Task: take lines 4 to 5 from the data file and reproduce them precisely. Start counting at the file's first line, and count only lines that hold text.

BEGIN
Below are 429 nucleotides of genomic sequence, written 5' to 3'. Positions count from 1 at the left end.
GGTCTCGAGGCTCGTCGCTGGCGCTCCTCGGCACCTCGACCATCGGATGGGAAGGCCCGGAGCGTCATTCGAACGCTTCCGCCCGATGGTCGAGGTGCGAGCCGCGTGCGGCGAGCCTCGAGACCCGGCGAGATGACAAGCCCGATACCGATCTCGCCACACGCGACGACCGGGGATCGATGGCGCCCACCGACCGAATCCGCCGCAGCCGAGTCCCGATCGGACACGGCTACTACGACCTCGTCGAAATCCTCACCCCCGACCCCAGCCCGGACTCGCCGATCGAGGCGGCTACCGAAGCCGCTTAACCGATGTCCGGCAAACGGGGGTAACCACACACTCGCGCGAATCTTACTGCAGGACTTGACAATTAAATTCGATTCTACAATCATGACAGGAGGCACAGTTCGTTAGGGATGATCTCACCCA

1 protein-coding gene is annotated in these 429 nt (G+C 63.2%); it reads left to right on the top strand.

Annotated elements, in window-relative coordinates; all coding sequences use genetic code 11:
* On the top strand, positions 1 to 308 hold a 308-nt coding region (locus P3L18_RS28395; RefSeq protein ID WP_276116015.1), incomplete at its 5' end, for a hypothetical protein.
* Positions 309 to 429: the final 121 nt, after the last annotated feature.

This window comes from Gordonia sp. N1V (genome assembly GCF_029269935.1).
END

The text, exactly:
Annotated elements, in window-relative coordinates; all coding sequences use genetic code 11:
* On the top strand, positions 1 to 308 hold a 308-nt coding region (locus P3L18_RS28395; RefSeq protein ID WP_276116015.1), incomplete at its 5' end, for a hypothetical protein.